"Frost/Nixon," as staged by TheatreWorks Silicon Valley, is a brilliant, astounding, not-to-be-missed 110 minutes of theater.
Everything about this production, directed by Leslie Martinson, is a triumph, from the excellent set and onstage media designed by David Lee Cuthbert to Allen McCullough's powerfully evocative performance as Richard M. Nixon.
Playwright Peter Morgan doesn't let history get in the way of a good story, anymore than did Shakespeare. Most of this play is as history recorded it but where Morgan wanders away from the facts, it is, perhaps, to illustrate some deeper truth. Or, maybe, just to make it work better in the theater.
Morgan draws Nixon — who was reviled by liberals, abused the power of the presidency in attempts to punish people on his "enemies list" and wore a suit and tie to walk on the beach — as a sympathetic character.
McCullough's Nixon often tries to crack a joke, stumbles humanly over some bit of courtesy or another, and gets teary and choked up while recalling his father.
And some, but not all, of Nixon's accomplishments are mentioned, especially his success in opening dialogue with China.
Even those of us who are old enough to have watched the Watergate hearings on television or have read the Woodward/Bernstein books can appreciate Morgan's alchemy in making Nixon rather sympathetic, at least for the duration of this play.
"Frost/Nixon" is the story of TV host David Frost getting Nixon to sit down for a series of interviews, a couple of years after Nixon had resigned the presidency in disgrace.
Both men needed the exposure. Frost, a Brit whose TV career had been reduced to interviewing minor celebrities in Australia, wanted a ticket back to New York. Nixon, who had barely survived serious phlebitis and depression after leaving the White House for his California estate, was in bad shape financially and wanted a path back to the East Coast and some kind of political meaningfulness.
The first part of this play limns how Frost and his team, which included fiery journalist James Reston Jr., and Nixon and his team, including Col. Jack Brennan and Hollywood dealmaker Swifty Lazar, danced around each other to make a deal. What subjects would be broached — a quarter of the interview time would be about Watergate — and how much Nixon would be paid ($600,000 up front, and 20 percent of any profits).
Jeremy Webb is excellent as Frost, seemingly insouciant but fully aware of what he needs to succeed with this huge project, which would take four weeks of interviews, at considerable cost.
Frost was considered a lightweight, and the major TV networks weren't interested in the project, which they disdained as "checkbook journalism." Frost had to hustle for financing and eventually got a syndication deal.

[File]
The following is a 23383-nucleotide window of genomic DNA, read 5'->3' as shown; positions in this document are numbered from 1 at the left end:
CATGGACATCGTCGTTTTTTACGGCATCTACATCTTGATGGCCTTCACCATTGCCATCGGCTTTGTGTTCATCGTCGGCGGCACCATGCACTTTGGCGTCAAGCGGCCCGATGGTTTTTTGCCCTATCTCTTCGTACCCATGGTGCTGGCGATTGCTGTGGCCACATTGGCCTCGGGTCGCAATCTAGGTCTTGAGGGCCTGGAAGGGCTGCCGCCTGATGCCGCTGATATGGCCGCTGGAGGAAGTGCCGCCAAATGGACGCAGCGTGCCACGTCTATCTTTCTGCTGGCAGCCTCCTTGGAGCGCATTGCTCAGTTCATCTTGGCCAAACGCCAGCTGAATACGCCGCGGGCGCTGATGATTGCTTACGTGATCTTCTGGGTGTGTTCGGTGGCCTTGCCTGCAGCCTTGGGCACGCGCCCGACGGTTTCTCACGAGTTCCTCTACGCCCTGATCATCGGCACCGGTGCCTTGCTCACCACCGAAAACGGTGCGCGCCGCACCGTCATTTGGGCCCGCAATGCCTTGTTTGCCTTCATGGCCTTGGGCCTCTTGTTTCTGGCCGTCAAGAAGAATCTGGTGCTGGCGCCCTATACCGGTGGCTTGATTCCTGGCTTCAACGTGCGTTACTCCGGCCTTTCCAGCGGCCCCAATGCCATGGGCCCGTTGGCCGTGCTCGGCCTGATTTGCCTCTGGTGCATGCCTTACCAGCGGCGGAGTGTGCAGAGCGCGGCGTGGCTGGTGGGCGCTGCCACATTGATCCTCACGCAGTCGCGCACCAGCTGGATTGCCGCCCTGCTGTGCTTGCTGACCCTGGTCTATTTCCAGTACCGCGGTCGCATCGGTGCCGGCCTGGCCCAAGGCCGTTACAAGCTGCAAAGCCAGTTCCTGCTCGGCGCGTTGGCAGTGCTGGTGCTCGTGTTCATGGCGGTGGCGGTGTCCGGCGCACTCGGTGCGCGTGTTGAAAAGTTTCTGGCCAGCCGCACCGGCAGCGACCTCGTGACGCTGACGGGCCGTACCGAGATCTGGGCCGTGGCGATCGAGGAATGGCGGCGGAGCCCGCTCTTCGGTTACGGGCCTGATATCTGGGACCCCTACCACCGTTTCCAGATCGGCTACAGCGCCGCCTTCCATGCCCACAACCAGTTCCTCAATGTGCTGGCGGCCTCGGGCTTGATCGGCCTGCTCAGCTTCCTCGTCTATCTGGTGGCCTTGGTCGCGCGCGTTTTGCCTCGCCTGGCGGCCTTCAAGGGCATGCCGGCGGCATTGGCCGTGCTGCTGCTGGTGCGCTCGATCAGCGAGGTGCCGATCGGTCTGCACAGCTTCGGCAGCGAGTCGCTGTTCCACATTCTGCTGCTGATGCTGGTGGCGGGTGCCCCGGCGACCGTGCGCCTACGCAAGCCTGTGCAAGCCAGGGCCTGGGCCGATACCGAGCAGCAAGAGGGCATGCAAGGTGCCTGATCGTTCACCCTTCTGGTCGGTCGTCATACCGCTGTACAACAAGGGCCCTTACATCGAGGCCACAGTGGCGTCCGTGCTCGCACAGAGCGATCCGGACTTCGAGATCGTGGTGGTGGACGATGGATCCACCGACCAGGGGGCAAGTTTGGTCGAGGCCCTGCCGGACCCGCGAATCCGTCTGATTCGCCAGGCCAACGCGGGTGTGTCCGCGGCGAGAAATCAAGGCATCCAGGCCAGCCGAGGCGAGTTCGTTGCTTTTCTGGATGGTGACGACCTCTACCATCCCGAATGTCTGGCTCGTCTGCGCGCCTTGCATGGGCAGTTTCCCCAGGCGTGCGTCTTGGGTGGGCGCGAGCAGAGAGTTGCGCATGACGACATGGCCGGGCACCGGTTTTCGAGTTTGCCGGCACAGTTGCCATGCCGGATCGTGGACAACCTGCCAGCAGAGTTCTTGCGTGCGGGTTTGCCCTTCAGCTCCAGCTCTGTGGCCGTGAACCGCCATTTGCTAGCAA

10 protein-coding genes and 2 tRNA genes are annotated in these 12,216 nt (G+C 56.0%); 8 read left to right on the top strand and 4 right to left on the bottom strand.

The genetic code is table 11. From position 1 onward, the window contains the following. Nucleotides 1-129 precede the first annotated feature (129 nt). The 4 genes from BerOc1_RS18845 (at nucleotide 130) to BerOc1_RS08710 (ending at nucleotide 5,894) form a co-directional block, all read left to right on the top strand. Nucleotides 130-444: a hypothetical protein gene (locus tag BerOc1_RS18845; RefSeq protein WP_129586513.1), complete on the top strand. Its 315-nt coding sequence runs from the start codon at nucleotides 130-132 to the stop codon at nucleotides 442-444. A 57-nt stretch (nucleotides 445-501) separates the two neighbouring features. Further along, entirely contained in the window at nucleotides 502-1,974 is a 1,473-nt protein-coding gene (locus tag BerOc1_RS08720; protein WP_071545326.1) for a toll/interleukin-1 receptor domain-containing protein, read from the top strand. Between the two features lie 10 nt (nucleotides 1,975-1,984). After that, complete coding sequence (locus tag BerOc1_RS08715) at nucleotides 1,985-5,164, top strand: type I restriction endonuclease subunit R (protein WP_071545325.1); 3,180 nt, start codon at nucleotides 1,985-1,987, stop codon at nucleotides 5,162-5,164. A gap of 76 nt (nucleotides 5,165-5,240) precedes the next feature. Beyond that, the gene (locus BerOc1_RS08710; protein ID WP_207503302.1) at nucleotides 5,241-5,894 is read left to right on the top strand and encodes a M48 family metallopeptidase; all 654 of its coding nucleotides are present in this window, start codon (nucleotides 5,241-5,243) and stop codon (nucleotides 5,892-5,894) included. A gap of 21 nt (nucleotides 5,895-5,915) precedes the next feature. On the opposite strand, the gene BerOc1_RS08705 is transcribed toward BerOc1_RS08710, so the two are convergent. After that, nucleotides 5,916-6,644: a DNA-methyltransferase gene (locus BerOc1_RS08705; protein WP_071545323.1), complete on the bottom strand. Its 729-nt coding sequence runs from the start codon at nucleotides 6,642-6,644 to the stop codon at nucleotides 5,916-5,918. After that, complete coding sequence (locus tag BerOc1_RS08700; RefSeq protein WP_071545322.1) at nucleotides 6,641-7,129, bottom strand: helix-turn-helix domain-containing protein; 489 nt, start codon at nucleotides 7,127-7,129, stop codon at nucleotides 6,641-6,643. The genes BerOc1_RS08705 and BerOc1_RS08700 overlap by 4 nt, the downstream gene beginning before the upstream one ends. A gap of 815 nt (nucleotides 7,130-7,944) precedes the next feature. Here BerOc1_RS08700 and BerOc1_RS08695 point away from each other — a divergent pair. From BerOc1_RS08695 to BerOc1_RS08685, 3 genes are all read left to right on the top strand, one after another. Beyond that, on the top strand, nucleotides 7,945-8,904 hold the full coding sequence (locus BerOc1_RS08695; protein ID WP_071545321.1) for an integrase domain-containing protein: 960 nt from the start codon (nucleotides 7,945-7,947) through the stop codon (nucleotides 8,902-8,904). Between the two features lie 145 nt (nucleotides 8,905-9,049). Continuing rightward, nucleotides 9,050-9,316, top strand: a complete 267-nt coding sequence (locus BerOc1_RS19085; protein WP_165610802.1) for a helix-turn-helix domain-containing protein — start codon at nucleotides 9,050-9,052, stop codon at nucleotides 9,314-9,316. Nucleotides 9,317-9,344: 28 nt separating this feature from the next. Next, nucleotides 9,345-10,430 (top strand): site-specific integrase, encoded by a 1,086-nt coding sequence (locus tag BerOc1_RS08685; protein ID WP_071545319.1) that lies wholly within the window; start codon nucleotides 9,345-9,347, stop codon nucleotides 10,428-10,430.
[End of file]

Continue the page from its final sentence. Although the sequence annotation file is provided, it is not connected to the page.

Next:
McCullough brings flesh to Nixon's intelligence, as the former trial lawyer and president easily controls the direction of the interviews early on, as Webb's Frost becomes more frustrated in his attempts to get Nixon to apologize for Watergate.
It's a battle, and makes for great theater.
Kenny Toll is solid and impassioned as Reston, who keeps digging for evidence to use against Nixon, whom he hates. He is disgusted with himself when he shakes Nixon's hand. Toll is one of the onstage narrators, the other being Craig Marker as Brennan. Marker brings solid sincerity to his respect for the former president.
It's an almost all-male cast, with Nixon's wife and daughters mentioned but not seen. Alicia Piemme Nelson has a short bit as tennis player Evonne Goolagong, to illustrate how far Frost had fallen; and Elena Wright is on hand as Caroline Cushing, apparently to illustrate that Frost liked beautiful women.
The set is very impressive, switching from the White House to British and American hotel rooms to a seaside home where the interviews took place. Overhead, there is the sort of lighting structure expected to be seen in a TV studio (take a bow, lighting designer Steven B. Mannshardt). Upstage are 35 large TV monitors that are brilliantly used to display backgrounds, to become TV studio direction monitors, and at the key denouement, to focus in on McCullough's face as Nixon makes his deepest statement, as seen through the live TV cameras on stage.
That is the moment Frost knew he needed, and director Martinson makes it a triumphant note.
The entire cast is very good. But McCullough is transcendently brilliant. He brings a complete life to Nixon in this play: a performance not to be missed.
Where: Mountain View Center for the Performing Arts, 500 Castro St., Mountain View.
When: Through Feb. 10.
Info: Go to theatreworks.org.
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